A farewell to the streets of Bangkok

I’ve visited Bangkok a few times over the years, mainly for work but always trying to shoehorn in a day or two of free time to explore this fascinating and ever-changing city. The life and vibrancy of Bangkok’s streets is almost hypnotic. Wherever you go, wherever you look, there is always something happening, always people and food and colour and noise and weirdness (see below).

Restaurant in Khao San area of Bangkok, Thailand

Restaurant in Khao San area of Bangkok, Thailand

This time I only had two days, which was always going to be too little. I squeezed in as much as I could in heat of 36ºC, but on my final afternoon I took it easy and set off for a leisurely stroll around where I was staying, close to the Rama VIII Bridge and a short walk to the Khao San area.

Khao San is known as the fleapit backpacker ghetto portrayed in the film, The Beach. It still has elements of that world, but the majority of the area has been ‘gentrified’ and now blends (not always seamlessly) everyday Thai life with some upscale traveller facilities. You can still get drunk and have an ill-advised tattoo on the Khao San Road, but you can also stay in a boutique hotel with a rooftop pool.

Bangkok, Thailand

Bangkok, Thailand

Street market, Bangkok, Thailand

Street market, Bangkok, Thailand

Street market, Bangkok, Thailand

Street market, Bangkok, Thailand

Street market, Bangkok, Thailand

Street market, Bangkok, Thailand

Bangkok, Thailand

Bangkok, Thailand

Away from the seedy Khao San Road, the back streets and alleyways of this area are full of Thai homes and businesses, but also numerous good restaurants, cafes and bars. It’s easy to see why travellers, whether backpackers or suitcase pullers, flock to the area.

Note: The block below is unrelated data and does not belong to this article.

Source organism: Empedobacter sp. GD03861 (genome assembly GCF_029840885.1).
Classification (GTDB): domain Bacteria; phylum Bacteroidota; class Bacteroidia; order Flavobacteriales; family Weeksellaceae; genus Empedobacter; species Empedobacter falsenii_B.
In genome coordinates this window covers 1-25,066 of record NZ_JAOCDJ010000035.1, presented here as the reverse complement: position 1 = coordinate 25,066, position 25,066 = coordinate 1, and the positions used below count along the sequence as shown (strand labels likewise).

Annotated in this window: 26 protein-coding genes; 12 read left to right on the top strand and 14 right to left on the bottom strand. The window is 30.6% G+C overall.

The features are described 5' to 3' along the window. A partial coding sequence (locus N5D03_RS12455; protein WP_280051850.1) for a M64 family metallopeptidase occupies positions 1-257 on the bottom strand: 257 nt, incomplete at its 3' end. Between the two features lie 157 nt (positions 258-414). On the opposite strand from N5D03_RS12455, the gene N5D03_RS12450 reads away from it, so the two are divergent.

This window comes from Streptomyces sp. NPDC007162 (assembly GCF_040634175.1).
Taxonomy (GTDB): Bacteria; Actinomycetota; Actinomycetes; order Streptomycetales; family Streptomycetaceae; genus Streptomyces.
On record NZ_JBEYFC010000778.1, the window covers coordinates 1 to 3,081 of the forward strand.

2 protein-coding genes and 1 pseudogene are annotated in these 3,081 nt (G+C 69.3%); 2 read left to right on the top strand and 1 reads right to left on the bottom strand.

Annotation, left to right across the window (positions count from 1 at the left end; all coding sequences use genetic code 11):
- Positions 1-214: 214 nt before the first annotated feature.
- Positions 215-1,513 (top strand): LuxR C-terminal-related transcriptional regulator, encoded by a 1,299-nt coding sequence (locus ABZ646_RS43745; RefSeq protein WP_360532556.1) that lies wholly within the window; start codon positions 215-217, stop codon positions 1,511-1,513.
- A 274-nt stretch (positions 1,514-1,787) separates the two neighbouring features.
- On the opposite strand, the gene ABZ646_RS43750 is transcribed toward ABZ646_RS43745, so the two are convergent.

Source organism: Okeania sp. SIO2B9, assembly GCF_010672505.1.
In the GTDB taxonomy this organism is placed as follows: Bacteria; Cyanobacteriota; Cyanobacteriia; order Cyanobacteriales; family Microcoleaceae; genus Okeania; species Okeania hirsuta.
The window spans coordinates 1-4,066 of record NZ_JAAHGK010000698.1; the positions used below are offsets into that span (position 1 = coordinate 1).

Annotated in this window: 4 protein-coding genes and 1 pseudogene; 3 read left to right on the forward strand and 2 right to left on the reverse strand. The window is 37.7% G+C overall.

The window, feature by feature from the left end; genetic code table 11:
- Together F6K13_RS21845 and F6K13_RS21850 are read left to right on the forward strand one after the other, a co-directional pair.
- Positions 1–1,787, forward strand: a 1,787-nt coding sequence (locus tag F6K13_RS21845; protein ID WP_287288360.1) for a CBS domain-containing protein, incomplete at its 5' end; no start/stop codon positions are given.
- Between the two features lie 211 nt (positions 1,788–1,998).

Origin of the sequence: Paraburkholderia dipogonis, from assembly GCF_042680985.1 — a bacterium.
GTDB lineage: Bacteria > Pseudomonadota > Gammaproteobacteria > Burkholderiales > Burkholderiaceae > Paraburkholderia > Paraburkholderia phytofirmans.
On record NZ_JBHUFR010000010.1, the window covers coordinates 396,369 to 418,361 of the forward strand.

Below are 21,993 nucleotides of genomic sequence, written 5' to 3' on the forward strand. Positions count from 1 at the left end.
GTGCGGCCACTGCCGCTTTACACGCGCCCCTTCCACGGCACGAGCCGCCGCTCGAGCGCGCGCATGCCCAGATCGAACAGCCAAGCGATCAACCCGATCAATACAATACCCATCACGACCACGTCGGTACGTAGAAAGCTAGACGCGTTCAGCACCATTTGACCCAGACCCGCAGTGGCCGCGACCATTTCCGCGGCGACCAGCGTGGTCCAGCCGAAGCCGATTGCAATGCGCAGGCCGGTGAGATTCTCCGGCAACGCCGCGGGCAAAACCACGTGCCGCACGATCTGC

Bangkok’s the most visited city on the planet, but it’s impossible to put your finger on the thing that makes it so attractive to people. The friendliness of its people (and for a big city, people are remarkably friendly), the food, the culture, the history, the life lived large on the streets…all are remarkable, all are reasons to visit and revisit.

Why not get a tattoo in Bangkok? Seriously? Thailand

Why not get a tattoo in Bangkok? Seriously? Thailand

Smoking kills, Bangkok, Thailand

Smoking kills, Bangkok, Thailand

Bangkok, Thailand

Bangkok, Thailand

Street food, Bangkok, Thailand

Street food, Bangkok, Thailand

Street scene, Bangkok, Thailand

Street scene, Bangkok, Thailand

Street scene, Bangkok, Thailand

Street scene, Bangkok, Thailand

Street food, Bangkok, Thailand

Street food, Bangkok, Thailand

Street food, Bangkok, Thailand

Street food, Bangkok, Thailand

Not that anyone should underplay the negatives. Thailand might be the Land of Smiles, but there are plenty of things to make you frown. Air pollution you can cut with a knife (it’s not Beijing, but it’s pretty awful); road traffic that could infuriate the Buddha himself; tuk-tuk drivers who could drive you to kill (a tuk-tuk driver); litter everywhere … not forgetting the fact that the country is run by a military dictatorship.

My first visit was in 1994. At that time I’d been living in a remote part of Nepal for several months, Bangkok almost knocked me off my feet. The variety of food, the noise, the life, the fact that there was 24/7 electricity and water. It was mesmerising. That introduction is probably the reason I have a strong affinity for the city. Despite the negatives, it’s still one of the world’s great cities…